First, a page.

Four children died and hundreds of people are being treated for rabies after being attacked by vampire bats in Peru, according to various media reports published late last week. The attacks were confirmed by Health Ministry official Jose Bustamente. "At this moment, we're facing an outbreak of wild rabies, produced by the bite of infected bats, in the Urakusa community, especially among the Awajun peoples," Bustamante told RTV on Saturday. "We have identified 508 people bitten who have begun...

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2010-08-06 06:30:00

One of North America's most common bat species faces extinction in the northeastern U.S. within the next two decades due to a rapidly spreading disease known as White-Nose Syndrome (WNS), according to a new study led by researchers at the Boston University College of Arts & Sciences. The threatened bats, known as little brown myotis, are critical in controlling insects that spread disease to humans and animals.  The bats have been known to consume their own weight in insects in a...

2010-06-23 08:48:00

Survey part of national WNS monitoring effort HARRISBURG, Pa., June 23 /PRNewswire-USNewswire/ -- Pennsylvania Game Commission biologists are seeking assistance from residents in a regional monitoring effort to collect bat maternity colony data this summer. This monitoring is especially important due to the mortalities in bat populations throughout the northeastern United States, including Pennsylvania, being caused by White-Nose Syndrome (WNS). "WNS primarily kills during the winter,...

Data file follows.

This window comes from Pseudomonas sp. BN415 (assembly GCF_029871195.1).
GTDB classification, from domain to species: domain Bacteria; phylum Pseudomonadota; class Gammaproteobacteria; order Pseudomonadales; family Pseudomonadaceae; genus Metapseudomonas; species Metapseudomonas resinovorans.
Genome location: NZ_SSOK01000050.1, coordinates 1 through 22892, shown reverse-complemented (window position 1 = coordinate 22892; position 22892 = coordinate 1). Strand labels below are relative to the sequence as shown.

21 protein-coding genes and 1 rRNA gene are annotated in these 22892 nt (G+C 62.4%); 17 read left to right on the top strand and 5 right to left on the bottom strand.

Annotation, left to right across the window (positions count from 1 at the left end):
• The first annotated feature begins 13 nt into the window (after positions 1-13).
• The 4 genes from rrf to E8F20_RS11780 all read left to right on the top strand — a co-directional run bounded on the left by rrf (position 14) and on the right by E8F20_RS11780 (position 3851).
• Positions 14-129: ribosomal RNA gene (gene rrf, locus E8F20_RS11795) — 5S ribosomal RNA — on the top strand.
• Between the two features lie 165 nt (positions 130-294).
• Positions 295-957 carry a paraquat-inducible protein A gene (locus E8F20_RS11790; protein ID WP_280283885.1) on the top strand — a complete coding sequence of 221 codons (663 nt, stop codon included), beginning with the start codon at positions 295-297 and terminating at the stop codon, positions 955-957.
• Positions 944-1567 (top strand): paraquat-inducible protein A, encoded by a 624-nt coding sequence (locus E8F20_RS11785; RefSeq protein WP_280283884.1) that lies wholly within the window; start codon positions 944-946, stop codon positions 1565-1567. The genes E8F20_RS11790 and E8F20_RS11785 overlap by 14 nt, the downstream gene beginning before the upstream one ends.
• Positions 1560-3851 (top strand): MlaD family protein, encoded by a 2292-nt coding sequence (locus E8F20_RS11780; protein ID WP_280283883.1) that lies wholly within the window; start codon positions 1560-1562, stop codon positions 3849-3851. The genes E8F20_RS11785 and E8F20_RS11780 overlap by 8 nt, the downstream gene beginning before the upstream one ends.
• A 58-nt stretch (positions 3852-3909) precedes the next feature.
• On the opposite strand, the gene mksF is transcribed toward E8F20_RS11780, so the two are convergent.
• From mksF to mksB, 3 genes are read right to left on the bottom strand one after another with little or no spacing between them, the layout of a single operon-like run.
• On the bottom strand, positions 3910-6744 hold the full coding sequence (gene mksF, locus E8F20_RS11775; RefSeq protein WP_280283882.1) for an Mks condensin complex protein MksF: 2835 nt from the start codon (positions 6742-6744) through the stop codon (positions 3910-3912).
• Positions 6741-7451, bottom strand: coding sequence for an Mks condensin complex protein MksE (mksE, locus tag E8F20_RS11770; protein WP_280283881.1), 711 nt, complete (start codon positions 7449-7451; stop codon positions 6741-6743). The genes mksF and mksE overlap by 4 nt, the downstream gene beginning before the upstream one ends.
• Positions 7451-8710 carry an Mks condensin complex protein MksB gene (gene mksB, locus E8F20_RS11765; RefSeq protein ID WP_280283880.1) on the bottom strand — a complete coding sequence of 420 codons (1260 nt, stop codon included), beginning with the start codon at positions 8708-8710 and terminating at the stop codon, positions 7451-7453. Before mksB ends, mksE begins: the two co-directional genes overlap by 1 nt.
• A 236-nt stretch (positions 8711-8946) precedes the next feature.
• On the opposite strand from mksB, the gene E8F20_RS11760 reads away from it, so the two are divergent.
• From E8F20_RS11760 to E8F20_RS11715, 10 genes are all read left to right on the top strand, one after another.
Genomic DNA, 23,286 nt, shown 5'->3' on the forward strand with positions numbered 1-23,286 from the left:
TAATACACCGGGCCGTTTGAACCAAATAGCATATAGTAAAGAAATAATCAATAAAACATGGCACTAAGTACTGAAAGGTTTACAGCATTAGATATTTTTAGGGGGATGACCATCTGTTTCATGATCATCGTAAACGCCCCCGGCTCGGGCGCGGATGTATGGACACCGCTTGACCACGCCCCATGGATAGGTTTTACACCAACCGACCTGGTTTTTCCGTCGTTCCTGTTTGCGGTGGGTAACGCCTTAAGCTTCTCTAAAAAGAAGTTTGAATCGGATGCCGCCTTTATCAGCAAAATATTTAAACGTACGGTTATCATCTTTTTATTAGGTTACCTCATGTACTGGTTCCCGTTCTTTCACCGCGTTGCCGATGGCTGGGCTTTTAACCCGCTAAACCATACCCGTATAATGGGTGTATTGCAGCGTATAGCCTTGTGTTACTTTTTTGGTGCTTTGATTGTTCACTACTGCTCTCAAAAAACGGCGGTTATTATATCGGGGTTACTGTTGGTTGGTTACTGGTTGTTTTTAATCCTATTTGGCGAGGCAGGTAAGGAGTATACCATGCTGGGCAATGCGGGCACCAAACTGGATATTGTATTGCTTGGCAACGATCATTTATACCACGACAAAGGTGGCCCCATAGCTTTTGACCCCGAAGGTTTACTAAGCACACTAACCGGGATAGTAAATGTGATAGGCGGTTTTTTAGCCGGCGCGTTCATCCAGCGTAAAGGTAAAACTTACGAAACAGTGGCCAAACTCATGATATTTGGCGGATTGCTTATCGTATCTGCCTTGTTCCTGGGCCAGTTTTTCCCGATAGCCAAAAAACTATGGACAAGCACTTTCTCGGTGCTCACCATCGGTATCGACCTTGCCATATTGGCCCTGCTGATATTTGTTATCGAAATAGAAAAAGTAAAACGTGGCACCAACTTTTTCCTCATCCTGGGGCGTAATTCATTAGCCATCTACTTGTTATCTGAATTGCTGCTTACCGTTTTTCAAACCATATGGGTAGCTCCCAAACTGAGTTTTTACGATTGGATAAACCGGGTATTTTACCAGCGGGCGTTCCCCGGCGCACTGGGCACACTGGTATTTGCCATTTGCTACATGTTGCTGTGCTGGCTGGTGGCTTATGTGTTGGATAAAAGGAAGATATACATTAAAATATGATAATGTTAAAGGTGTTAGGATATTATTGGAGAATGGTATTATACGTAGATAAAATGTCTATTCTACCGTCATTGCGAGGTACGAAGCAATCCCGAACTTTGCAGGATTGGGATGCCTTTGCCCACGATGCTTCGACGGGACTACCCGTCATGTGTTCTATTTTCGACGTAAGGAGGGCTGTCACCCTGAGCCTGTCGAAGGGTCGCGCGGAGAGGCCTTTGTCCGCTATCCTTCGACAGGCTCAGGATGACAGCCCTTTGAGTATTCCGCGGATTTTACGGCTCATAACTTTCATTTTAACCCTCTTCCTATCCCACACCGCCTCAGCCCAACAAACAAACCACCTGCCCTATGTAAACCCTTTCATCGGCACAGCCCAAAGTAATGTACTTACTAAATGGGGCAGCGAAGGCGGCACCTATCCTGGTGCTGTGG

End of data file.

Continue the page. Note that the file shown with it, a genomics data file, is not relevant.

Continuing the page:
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2010-05-19 13:20:54

Communication across species boundaries by echolocation calls in bats Bats can distinguish between the calls of their own and different species with their echolocation calls, report scientists of the Max Planck Institute for Ornithology in Seewiesen. This applies even for species closely related and ecologically similar with overlap of call frequency bands (The American Naturalist online, May 11th 2010). As opposed to bird song or the human voice, echolocation calls are primarily used for...

2010-04-07 10:57:39

A leading bat expert with the USDA Forest Service's Southern Research Station today identified nine bat species in Georgia, Kentucky, North Carolina, South Carolina and Tennessee that she believes are most threatened by white-nose syndrome (WNS), a fungus that kills bats and appears to be rapidly spreading south from the northeastern United States. Station Research Ecologist Susan Loeb, Ph.D. says WNS has been confirmed in Tennessee, and she says it is just a matter of time before the fungus...


Latest Bats Reference Libraries

Common Bent-wing bat, Miniopterus schreibersii
2013-09-18 15:24:07